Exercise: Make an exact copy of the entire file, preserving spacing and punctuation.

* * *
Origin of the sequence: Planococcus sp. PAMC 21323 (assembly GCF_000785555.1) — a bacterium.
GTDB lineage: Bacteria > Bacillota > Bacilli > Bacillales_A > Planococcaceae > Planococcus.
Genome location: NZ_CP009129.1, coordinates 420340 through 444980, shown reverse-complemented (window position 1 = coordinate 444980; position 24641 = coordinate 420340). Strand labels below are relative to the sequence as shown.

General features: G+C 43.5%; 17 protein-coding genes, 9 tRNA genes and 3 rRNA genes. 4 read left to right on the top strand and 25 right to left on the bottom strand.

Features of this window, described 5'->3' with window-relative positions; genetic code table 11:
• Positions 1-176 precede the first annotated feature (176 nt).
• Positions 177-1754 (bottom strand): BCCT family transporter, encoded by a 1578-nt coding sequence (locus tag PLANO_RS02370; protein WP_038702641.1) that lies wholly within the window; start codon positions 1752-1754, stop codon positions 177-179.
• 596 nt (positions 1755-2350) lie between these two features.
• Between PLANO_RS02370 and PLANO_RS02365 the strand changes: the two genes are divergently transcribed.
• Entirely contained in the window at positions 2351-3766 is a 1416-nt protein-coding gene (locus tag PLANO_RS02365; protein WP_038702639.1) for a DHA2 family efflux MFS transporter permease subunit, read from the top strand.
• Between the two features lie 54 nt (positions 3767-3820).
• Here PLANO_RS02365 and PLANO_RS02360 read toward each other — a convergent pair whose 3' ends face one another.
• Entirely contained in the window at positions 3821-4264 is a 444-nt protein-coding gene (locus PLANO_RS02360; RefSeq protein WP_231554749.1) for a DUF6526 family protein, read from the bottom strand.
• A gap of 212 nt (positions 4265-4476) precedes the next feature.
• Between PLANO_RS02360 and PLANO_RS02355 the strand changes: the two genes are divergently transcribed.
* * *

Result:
Origin of the sequence: Planococcus sp. PAMC 21323 (assembly GCF_000785555.1) — a bacterium.
GTDB lineage: Bacteria > Bacillota > Bacilli > Bacillales_A > Planococcaceae > Planococcus.
Genome location: NZ_CP009129.1, coordinates 420340 through 444980, shown reverse-complemented (window position 1 = coordinate 444980; position 24641 = coordinate 420340). Strand labels below are relative to the sequence as shown.

General features: G+C 43.5%; 17 protein-coding genes, 9 tRNA genes and 3 rRNA genes. 4 read left to right on the top strand and 25 right to left on the bottom strand.

Features of this window, described 5'->3' with window-relative positions; genetic code table 11:
• Positions 1-176 precede the first annotated feature (176 nt).
• Positions 177-1754 (bottom strand): BCCT family transporter, encoded by a 1578-nt coding sequence (locus tag PLANO_RS02370; protein WP_038702641.1) that lies wholly within the window; start codon positions 1752-1754, stop codon positions 177-179.
• 596 nt (positions 1755-2350) lie between these two features.
• Between PLANO_RS02370 and PLANO_RS02365 the strand changes: the two genes are divergently transcribed.
• Entirely contained in the window at positions 2351-3766 is a 1416-nt protein-coding gene (locus tag PLANO_RS02365; protein WP_038702639.1) for a DHA2 family efflux MFS transporter permease subunit, read from the top strand.
• Between the two features lie 54 nt (positions 3767-3820).
• Here PLANO_RS02365 and PLANO_RS02360 read toward each other — a convergent pair whose 3' ends face one another.
• Entirely contained in the window at positions 3821-4264 is a 444-nt protein-coding gene (locus PLANO_RS02360; RefSeq protein WP_231554749.1) for a DUF6526 family protein, read from the bottom strand.
• A gap of 212 nt (positions 4265-4476) precedes the next feature.
• Between PLANO_RS02360 and PLANO_RS02355 the strand changes: the two genes are divergently transcribed.